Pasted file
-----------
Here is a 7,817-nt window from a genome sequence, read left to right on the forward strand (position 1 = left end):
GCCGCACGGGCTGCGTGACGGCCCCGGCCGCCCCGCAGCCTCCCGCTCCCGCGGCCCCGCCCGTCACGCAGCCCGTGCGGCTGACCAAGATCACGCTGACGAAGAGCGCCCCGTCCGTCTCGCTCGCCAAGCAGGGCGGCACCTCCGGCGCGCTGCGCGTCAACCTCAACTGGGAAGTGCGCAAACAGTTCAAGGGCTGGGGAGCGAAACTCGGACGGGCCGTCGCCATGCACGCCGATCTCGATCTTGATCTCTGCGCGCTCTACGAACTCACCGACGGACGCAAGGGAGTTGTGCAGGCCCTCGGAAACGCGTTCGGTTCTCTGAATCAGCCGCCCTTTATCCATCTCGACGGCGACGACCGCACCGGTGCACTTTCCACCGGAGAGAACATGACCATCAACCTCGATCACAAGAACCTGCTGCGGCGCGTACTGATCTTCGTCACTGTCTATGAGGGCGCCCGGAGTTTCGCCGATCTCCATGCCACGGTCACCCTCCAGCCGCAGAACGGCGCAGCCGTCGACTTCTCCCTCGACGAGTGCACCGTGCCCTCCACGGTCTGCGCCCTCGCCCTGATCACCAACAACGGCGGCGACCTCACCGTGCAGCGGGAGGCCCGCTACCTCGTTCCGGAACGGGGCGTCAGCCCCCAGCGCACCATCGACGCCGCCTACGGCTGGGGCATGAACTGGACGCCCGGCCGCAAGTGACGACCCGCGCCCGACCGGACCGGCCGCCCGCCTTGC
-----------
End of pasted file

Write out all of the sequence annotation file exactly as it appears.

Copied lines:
Here is a 7,817-nt window from a genome sequence, read left to right on the forward strand (position 1 = left end):
GCCGCACGGGCTGCGTGACGGCCCCGGCCGCCCCGCAGCCTCCCGCTCCCGCGGCCCCGCCCGTCACGCAGCCCGTGCGGCTGACCAAGATCACGCTGACGAAGAGCGCCCCGTCCGTCTCGCTCGCCAAGCAGGGCGGCACCTCCGGCGCGCTGCGCGTCAACCTCAACTGGGAAGTGCGCAAACAGTTCAAGGGCTGGGGAGCGAAACTCGGACGGGCCGTCGCCATGCACGCCGATCTCGATCTTGATCTCTGCGCGCTCTACGAACTCACCGACGGACGCAAGGGAGTTGTGCAGGCCCTCGGAAACGCGTTCGGTTCTCTGAATCAGCCGCCCTTTATCCATCTCGACGGCGACGACCGCACCGGTGCACTTTCCACCGGAGAGAACATGACCATCAACCTCGATCACAAGAACCTGCTGCGGCGCGTACTGATCTTCGTCACTGTCTATGAGGGCGCCCGGAGTTTCGCCGATCTCCATGCCACGGTCACCCTCCAGCCGCAGAACGGCGCAGCCGTCGACTTCTCCCTCGACGAGTGCACCGTGCCCTCCACGGTCTGCGCCCTCGCCCTGATCACCAACAACGGCGGCGACCTCACCGTGCAGCGGGAGGCCCGCTACCTCGTTCCGGAACGGGGCGTCAGCCCCCAGCGCACCATCGACGCCGCCTACGGCTGGGGCATGAACTGGACGCCCGGCCGCAAGTGACGACCCGCGCCCGACCGGACCGGCCGCCCGCCTTGC